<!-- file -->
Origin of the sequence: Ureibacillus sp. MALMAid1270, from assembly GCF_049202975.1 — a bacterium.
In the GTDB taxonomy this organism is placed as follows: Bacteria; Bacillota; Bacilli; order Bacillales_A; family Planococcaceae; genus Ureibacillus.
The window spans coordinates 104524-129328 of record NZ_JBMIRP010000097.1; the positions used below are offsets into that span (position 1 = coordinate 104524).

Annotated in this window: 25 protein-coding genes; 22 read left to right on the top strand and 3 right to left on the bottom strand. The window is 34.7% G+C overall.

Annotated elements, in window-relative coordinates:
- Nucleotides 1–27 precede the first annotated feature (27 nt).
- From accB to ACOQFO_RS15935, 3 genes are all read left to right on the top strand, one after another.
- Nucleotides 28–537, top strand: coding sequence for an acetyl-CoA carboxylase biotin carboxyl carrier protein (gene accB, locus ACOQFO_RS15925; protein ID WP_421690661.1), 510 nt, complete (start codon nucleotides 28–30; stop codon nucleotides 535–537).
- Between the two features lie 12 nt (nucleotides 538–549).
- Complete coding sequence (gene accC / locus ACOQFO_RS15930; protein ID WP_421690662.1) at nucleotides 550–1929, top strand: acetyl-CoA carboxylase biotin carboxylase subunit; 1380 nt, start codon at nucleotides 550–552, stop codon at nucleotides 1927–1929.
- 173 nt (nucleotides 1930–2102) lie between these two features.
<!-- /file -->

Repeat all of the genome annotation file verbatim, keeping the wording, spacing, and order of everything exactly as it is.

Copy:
Origin of the sequence: Ureibacillus sp. MALMAid1270, from assembly GCF_049202975.1 — a bacterium.
In the GTDB taxonomy this organism is placed as follows: Bacteria; Bacillota; Bacilli; order Bacillales_A; family Planococcaceae; genus Ureibacillus.
The window spans coordinates 104524-129328 of record NZ_JBMIRP010000097.1; the positions used below are offsets into that span (position 1 = coordinate 104524).

Annotated in this window: 25 protein-coding genes; 22 read left to right on the top strand and 3 right to left on the bottom strand. The window is 34.7% G+C overall.

Annotated elements, in window-relative coordinates:
- Nucleotides 1–27 precede the first annotated feature (27 nt).
- From accB to ACOQFO_RS15935, 3 genes are all read left to right on the top strand, one after another.
- Nucleotides 28–537, top strand: coding sequence for an acetyl-CoA carboxylase biotin carboxyl carrier protein (gene accB, locus ACOQFO_RS15925; protein ID WP_421690661.1), 510 nt, complete (start codon nucleotides 28–30; stop codon nucleotides 535–537).
- Between the two features lie 12 nt (nucleotides 538–549).
- Complete coding sequence (gene accC / locus ACOQFO_RS15930; protein ID WP_421690662.1) at nucleotides 550–1929, top strand: acetyl-CoA carboxylase biotin carboxylase subunit; 1380 nt, start codon at nucleotides 550–552, stop codon at nucleotides 1927–1929.
- 173 nt (nucleotides 1930–2102) lie between these two features.